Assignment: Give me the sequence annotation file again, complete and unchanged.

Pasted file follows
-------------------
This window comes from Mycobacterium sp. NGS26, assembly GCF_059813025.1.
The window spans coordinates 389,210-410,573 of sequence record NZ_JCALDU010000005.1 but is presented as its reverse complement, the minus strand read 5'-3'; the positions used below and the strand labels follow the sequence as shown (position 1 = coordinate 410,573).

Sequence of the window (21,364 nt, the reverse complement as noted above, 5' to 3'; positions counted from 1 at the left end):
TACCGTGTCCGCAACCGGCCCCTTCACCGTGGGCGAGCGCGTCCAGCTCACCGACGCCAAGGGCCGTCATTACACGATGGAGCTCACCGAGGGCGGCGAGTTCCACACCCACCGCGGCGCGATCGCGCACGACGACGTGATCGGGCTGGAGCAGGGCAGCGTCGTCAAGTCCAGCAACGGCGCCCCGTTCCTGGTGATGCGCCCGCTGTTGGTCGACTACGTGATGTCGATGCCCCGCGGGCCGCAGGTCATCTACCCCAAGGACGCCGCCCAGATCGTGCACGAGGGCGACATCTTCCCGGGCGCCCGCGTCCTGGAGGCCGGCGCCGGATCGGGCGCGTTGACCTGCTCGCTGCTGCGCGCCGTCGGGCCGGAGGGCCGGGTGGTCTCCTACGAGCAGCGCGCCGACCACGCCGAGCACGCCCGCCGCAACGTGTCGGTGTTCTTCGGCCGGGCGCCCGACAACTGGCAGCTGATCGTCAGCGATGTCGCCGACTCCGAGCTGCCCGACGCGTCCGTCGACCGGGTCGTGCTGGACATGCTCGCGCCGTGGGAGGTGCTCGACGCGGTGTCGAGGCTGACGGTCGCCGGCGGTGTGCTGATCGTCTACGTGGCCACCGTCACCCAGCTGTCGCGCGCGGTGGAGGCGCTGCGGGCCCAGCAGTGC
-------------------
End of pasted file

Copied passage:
This window comes from Mycobacterium sp. NGS26, assembly GCF_059813025.1.
The window spans coordinates 389,210-410,573 of sequence record NZ_JCALDU010000005.1 but is presented as its reverse complement, the minus strand read 5'-3'; the positions used below and the strand labels follow the sequence as shown (position 1 = coordinate 410,573).

Sequence of the window (21,364 nt, the reverse complement as noted above, 5' to 3'; positions counted from 1 at the left end):
TACCGTGTCCGCAACCGGCCCCTTCACCGTGGGCGAGCGCGTCCAGCTCACCGACGCCAAGGGCCGTCATTACACGATGGAGCTCACCGAGGGCGGCGAGTTCCACACCCACCGCGGCGCGATCGCGCACGACGACGTGATCGGGCTGGAGCAGGGCAGCGTCGTCAAGTCCAGCAACGGCGCCCCGTTCCTGGTGATGCGCCCGCTGTTGGTCGACTACGTGATGTCGATGCCCCGCGGGCCGCAGGTCATCTACCCCAAGGACGCCGCCCAGATCGTGCACGAGGGCGACATCTTCCCGGGCGCCCGCGTCCTGGAGGCCGGCGCCGGATCGGGCGCGTTGACCTGCTCGCTGCTGCGCGCCGTCGGGCCGGAGGGCCGGGTGGTCTCCTACGAGCAGCGCGCCGACCACGCCGAGCACGCCCGCCGCAACGTGTCGGTGTTCTTCGGCCGGGCGCCCGACAACTGGCAGCTGATCGTCAGCGATGTCGCCGACTCCGAGCTGCCCGACGCGTCCGTCGACCGGGTCGTGCTGGACATGCTCGCGCCGTGGGAGGTGCTCGACGCGGTGTCGAGGCTGACGGTCGCCGGCGGTGTGCTGATCGTCTACGTGGCCACCGTCACCCAGCTGTCGCGCGCGGTGGAGGCGCTGCGGGCCCAGCAGTGC